Philosophy of Curriculum, Part 1

By Paul Wilkinson

I thought it would be beneficial to share our philosophy of curriculum. As many of you know, we’ve asked for alignment in the past with the various Travelogues we produced. We are incredibly excited about the disciple-making series coming in August and strongly encourage all of our groups to consider unpacking it with their groups. However, I do not want you to misunderstand what we are asking.

  • Curriculum IS a launching pad, a way to get a group engaged. Curriculum IS NOT letting someone else do the thinking and application for you and your groups.
  • Curriculum IS a general guide to keep the body (all campuses) moving in the same direction as the Holy Spirit has laid upon our preachers a vision for the future. Obviously, context will dictate specific tactics, but the vision remains the same. Curriculum IS NOT a tight restraint on what avenues you are allowed to pursue in your groups. As Mike Glenn shared on our podcast: the LIFE groups are where the rubber meets the road. The leaders know more about our peoples’ lives than I ever will. They have to be equipped to shepherd our people well.
  • Curriculum IS a tool that the group can work through during the week to begin seeing the Scripture played out in their lives and to begin thinking through the filter of a Christian Worldview. Curriculum IS NOT an excuse for you to not study since you can just walk through the paragraphs of the lesson. We assume our people have read the lesson, we are asking you to be faithful to the Scripture for that day and to take your group where it needs to go, not to simply regurgitate someone else’s content.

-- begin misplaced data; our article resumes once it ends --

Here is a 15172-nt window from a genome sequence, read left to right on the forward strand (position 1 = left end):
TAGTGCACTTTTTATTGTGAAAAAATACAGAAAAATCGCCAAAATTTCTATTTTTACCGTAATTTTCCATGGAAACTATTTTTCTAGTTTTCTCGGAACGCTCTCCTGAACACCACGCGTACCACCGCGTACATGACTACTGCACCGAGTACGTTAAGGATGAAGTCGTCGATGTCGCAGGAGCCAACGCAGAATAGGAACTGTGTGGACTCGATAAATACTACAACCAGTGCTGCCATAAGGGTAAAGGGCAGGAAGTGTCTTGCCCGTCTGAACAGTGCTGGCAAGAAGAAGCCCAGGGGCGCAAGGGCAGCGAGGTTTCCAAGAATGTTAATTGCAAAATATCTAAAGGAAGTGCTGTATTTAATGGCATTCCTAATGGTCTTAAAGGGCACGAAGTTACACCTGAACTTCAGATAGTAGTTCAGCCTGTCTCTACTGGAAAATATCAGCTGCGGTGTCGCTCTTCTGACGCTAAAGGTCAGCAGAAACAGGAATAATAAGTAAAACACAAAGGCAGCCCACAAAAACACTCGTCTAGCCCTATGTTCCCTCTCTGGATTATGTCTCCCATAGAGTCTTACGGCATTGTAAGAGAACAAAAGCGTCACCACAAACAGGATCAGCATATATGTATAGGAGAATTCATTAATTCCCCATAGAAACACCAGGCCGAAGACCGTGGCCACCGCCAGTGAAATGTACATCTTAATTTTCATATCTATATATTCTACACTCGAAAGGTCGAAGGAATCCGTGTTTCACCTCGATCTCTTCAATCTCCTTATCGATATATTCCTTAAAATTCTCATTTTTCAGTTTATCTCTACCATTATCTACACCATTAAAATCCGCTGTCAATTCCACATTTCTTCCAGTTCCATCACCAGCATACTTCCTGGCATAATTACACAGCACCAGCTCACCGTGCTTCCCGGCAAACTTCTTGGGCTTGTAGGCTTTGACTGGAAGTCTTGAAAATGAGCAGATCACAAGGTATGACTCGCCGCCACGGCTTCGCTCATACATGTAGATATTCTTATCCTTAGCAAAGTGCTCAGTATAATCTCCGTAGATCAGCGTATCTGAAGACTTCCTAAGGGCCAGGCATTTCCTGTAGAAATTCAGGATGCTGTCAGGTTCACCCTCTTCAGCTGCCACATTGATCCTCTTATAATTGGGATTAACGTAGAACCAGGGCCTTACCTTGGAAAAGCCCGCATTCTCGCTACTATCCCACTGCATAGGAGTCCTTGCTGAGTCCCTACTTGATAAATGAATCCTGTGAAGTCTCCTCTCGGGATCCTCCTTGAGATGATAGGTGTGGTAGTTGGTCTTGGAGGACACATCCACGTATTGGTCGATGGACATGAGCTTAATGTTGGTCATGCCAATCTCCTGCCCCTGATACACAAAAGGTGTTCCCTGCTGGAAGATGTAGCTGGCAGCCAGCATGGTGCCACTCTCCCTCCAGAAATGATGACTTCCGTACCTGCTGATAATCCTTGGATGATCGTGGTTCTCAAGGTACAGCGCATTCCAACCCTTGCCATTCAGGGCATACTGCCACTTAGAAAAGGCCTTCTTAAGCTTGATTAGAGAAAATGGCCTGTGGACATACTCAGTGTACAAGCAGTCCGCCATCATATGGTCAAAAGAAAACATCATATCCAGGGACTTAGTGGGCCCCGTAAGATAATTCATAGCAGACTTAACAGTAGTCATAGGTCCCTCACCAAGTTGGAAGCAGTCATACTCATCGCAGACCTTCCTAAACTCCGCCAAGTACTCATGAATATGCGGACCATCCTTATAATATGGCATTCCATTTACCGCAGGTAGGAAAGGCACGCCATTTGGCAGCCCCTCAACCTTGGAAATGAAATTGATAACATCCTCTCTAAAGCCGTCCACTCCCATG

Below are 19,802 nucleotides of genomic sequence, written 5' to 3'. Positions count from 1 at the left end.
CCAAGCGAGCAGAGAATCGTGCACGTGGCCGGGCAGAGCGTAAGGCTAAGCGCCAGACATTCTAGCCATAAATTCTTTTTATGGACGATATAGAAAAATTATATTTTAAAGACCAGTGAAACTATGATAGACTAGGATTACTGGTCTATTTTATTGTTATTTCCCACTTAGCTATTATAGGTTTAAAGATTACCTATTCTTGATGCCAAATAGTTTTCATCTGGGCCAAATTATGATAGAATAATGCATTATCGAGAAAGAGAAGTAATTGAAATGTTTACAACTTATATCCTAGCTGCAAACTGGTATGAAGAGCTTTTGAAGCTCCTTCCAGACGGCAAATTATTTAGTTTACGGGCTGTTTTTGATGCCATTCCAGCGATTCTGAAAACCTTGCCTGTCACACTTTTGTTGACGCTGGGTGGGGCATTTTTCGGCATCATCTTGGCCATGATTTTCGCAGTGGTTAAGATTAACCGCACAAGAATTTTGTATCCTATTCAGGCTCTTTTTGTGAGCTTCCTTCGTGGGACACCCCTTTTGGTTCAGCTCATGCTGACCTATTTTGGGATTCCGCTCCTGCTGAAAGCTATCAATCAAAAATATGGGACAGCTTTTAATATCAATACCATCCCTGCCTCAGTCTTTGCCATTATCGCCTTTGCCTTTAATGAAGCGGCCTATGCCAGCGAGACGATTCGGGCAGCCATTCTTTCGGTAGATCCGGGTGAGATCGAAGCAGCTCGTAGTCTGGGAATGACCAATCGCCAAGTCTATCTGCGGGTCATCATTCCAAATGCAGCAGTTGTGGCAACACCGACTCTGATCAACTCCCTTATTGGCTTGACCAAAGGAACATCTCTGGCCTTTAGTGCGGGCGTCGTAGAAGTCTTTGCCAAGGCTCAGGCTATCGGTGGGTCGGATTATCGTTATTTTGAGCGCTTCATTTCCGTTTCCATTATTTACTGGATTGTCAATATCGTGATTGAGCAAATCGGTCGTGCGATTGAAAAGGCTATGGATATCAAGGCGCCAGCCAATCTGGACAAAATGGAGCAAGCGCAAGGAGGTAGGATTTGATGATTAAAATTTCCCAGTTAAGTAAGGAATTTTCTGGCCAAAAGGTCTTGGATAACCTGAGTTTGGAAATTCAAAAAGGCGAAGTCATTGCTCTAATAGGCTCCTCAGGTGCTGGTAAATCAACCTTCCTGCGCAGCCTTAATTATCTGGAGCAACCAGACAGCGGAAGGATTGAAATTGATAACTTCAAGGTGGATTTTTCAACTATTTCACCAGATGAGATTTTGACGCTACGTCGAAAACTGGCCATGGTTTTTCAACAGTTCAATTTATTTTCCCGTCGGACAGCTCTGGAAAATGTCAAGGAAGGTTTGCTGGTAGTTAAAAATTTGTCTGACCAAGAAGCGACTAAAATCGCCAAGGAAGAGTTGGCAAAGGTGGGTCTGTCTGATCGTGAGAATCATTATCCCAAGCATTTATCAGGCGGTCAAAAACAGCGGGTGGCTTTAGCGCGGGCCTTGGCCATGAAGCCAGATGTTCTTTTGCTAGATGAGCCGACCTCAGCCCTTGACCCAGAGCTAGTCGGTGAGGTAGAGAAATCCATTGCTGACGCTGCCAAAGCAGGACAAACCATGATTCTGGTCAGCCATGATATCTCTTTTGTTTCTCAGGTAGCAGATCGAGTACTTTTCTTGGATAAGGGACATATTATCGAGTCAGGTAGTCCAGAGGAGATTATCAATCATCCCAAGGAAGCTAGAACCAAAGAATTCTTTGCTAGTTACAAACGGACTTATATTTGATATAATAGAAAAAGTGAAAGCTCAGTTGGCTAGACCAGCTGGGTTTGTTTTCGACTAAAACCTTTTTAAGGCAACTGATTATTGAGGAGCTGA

In short, our philosophy is that we teach people, not curriculum. We advocate for you teaching through a book of the Bible, but let me ask you this: are your people engaging with the Scripture each day before the next group meeting? Are you training an apprentice who can study, discern, and teach the Scriptures like you do? Is the way you teach and lead reproducible so that when you move on, your people are not left like baby birds with their mouths open? If you can answer a bold YES to each of those questions or if you’re willing to learn to develop new teachers and leaders, then go wherever the Scriptures take you.

If you cannot answer yes to those questions, then I strongly encourage you to give the Current Foundations Series (the curriculum that follows the sermons) a strong try. It engages your people during the week and sets a model that most of your members could follow if they were invited to lead the group. I have used it to great success when I teach, both on and off campus. I want us to begin thinking about the kingdom of God and all of the ministry to which we’re called as BBC LIFE Groups in Middle Tennessee and beyond. A lesson is just a lesson that our people can get from any commentary or Bible study product; what they can’t get on their own is your shepherding and leader development of them as you help them to become disciples of Jesus who make disciples with Jesus. Don’t put extra hurdles in their way by creating a model they can’t reproduce.

 

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